Matt’s crash course was pretty intense. It was a lot of material to cover in a short time. Matt starts out by telling his story & then we get right to it. We probably spend ten to twelve hours over three days just with lecture (before any workshops), taking notes & gaining an understanding of why things work the way they do & the deeper psychological reasons for this.
We write personal stories & practice storytelling. Rewriting & fine tuning as we go along. I never realized the subtle power of words. One right word can raise interest, one wrong word gets you blown out. So many seemingly innocent things I never think about will make a difference. Lot’s of work on out stories. We try to write our own stuff so it’s personalized. We practice over & over.
Friday night before heading out, Matt even drew a diagram of the venue so we could be familiar with it. I was nervous as I drove there for our first night out. Meeting woman in bars was never my thing. I was rattled. I needed to walk around the block to try to get my mojo back. Out on the street I walked up to every person I saw just to say hello & then right back into the club. I am encouraged to approach another group & this time I got some traction & was able to continue the interaction for a few minutes before ending it. By the end of the night I had talked to at least twenty five people with varying degrees of success & I felt pretty good about that. Just the fact that I talked to that many people in a bar was an amazing accomplishment.
Later we get to the feedback session. I am told I am in the learning stage of conscious incompetence. I believe it. That is so much better than unconscious incompetence (failing without realizing why). At least I have some pretty good ideas why I’m failing. And actually, failing is one of the goals of the approaches. The only way the body will get over the fear is to fail until you realize it doesn’t matter.
The next day we practice again before going out. I have problems when first approaching a group of women. We work on my issues and practice this over & over & over, sometimes in slow motion. We even take film so I can see what I look like.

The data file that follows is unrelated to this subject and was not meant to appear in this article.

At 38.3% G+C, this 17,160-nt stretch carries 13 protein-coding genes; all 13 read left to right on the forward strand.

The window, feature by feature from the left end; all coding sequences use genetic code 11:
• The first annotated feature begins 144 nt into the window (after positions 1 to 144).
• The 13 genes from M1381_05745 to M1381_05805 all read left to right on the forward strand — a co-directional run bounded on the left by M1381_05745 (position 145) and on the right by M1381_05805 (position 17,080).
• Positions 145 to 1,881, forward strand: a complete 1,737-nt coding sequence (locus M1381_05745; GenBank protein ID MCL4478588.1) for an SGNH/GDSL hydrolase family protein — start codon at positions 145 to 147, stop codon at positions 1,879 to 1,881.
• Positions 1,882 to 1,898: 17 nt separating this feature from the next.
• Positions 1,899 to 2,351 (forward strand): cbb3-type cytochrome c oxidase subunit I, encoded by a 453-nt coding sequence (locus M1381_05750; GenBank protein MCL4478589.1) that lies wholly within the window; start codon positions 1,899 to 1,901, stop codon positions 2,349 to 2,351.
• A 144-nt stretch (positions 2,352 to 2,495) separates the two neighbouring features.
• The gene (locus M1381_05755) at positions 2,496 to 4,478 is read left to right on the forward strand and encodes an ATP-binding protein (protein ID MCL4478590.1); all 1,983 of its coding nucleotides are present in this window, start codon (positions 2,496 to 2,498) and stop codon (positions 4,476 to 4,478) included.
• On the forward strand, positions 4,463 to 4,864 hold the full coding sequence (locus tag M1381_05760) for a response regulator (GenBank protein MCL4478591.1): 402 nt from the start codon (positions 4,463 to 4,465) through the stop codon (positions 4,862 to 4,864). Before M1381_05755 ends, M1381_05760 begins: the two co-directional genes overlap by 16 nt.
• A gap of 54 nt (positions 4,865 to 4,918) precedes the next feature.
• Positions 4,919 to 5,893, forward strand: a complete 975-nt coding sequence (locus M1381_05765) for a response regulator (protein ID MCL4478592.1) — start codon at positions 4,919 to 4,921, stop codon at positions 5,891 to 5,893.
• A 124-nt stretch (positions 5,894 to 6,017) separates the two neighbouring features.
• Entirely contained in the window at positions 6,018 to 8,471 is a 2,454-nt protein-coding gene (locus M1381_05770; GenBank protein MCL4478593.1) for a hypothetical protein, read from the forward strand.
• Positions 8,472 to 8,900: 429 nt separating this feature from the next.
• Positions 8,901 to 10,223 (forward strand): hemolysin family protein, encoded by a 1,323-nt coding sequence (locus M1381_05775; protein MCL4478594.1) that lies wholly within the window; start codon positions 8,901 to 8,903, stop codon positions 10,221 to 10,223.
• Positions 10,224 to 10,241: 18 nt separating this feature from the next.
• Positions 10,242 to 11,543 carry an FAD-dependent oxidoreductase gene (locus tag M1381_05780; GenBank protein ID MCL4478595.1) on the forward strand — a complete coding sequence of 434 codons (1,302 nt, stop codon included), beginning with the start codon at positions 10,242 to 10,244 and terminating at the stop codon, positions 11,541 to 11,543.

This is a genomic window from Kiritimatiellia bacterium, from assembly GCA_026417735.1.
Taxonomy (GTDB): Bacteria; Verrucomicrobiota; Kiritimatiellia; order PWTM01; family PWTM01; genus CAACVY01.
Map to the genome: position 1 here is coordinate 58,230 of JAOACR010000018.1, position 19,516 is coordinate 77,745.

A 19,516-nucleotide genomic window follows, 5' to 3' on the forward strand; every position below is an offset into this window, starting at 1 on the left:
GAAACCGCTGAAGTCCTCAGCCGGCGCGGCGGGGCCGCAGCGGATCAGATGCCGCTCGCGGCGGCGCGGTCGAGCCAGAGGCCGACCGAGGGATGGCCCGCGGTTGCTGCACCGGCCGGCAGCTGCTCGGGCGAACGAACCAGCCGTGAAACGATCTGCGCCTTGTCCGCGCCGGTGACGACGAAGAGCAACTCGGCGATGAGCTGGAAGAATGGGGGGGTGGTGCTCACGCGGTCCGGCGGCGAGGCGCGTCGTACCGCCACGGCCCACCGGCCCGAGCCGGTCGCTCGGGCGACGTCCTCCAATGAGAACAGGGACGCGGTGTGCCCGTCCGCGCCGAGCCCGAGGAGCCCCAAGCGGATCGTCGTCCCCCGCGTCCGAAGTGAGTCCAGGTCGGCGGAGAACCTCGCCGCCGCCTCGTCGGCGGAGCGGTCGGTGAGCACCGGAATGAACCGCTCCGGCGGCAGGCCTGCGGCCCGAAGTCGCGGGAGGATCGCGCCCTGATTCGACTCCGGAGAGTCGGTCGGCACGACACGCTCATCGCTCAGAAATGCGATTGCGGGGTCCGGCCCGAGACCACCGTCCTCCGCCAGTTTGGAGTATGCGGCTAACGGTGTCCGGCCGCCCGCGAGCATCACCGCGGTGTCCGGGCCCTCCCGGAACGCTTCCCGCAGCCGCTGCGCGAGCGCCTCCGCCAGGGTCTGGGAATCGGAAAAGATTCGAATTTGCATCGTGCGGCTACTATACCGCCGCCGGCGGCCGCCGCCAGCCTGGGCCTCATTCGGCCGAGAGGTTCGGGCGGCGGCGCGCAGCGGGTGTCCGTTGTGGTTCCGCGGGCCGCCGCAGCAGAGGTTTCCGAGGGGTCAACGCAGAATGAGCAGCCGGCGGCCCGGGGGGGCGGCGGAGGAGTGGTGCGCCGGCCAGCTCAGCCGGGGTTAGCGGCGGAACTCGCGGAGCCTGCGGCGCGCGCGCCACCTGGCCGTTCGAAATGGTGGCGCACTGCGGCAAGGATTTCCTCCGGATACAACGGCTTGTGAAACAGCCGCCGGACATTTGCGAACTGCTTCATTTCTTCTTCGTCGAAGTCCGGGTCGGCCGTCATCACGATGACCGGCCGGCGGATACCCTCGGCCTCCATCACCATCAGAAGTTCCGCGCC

We work hard on my body language. My whole life I have been conditioned to be the Nice Guy, & it’s so hardwired that even when we practice I can’t help but be the Nice Guy. It’s a problem. I guess I knew that before but now it’s crystal clear.
Sat night we were right back to the club. This time it was much more crowded. Talking to women was a little less intimidating in this setting & although I was still getting rejected on regular basis, it was a easier to take. There were a few good interactions that I felt good about. By this time I was introducing myself to everyone, including the guys, something I would have never done before. I looked around the bar saw all these guys just standing there with one hand stuffed into their pocket, holding a beer in front of them like they’re waiting for some woman to just walk up to them & I thought to myself, “That was me just a few days ago.”
On Sunday we review fashion, among other things. I am impressed with the level of detail with which we review fashion, & I am forced to take a hard look at myself. My clothes, my style, my haircut. They all need to change (I am even advised to burn some of my clothes!) but in the end I know he is right. Later we even go to try out shirts for sizes. I always thought I dressed ok, not great, but I now realize I am sabotaging myself even before heading out the door in the morning. I am amazed by the idea that so much effort & planning is required before you even step into that club, or approach a woman on the streets.
We got to the mall late in the afternoon. As soon as we are inside, Matt nods his head toward an elegantly dressed woman walking by & quietly says “Go get her.” (really? I thought.. no warm up?) I catch up to this woman & introduce myself. She is beautiful with a European accent & seems flattered that I wanted to talk to her. We talk for a minute & she goes on her way. A good interaction. As I walk back I cannot hide the grin on my face. I cannot believe I just did that!
This crash course was a great experience. I have studied this material in some form or another for several years but until now have never taken real action. This was real action. Without being pushed I would have never met all those women. Never. It sure wasn’t easy, but those interaction, clumsy as they were, represent success. It allowed me to experience what is possible (instead of just reading about it) & although there is a lot of work to be done I am thrilled with my results so far.
Looking back at this weekend just made me smile. Matt is a great teacher & has a really entertaining style. I am also struck by how much he genuinely cared about his students & wants them to do well. Needless to say, I would highly recommend working with him.
– Neil, Boston, MA